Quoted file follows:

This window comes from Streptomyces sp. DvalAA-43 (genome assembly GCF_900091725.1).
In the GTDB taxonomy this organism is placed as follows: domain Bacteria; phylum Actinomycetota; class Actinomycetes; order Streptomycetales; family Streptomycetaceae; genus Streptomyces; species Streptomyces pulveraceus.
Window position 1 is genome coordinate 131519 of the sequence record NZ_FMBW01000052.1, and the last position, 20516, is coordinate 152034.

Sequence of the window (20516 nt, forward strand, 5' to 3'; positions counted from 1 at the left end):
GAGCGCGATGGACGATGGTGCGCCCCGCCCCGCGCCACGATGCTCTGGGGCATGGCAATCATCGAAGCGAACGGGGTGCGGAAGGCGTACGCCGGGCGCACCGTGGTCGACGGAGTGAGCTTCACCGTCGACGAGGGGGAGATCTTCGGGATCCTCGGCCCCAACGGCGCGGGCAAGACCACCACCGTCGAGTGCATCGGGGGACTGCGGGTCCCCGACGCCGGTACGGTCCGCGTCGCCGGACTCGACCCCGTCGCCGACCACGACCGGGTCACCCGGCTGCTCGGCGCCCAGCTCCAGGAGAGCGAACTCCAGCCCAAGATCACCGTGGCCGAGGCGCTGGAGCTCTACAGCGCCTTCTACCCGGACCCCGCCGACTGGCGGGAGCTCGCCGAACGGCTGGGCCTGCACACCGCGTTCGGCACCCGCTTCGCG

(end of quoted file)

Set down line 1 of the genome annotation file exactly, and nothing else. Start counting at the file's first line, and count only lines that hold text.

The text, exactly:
This window comes from Streptomyces sp. DvalAA-43 (genome assembly GCF_900091725.1).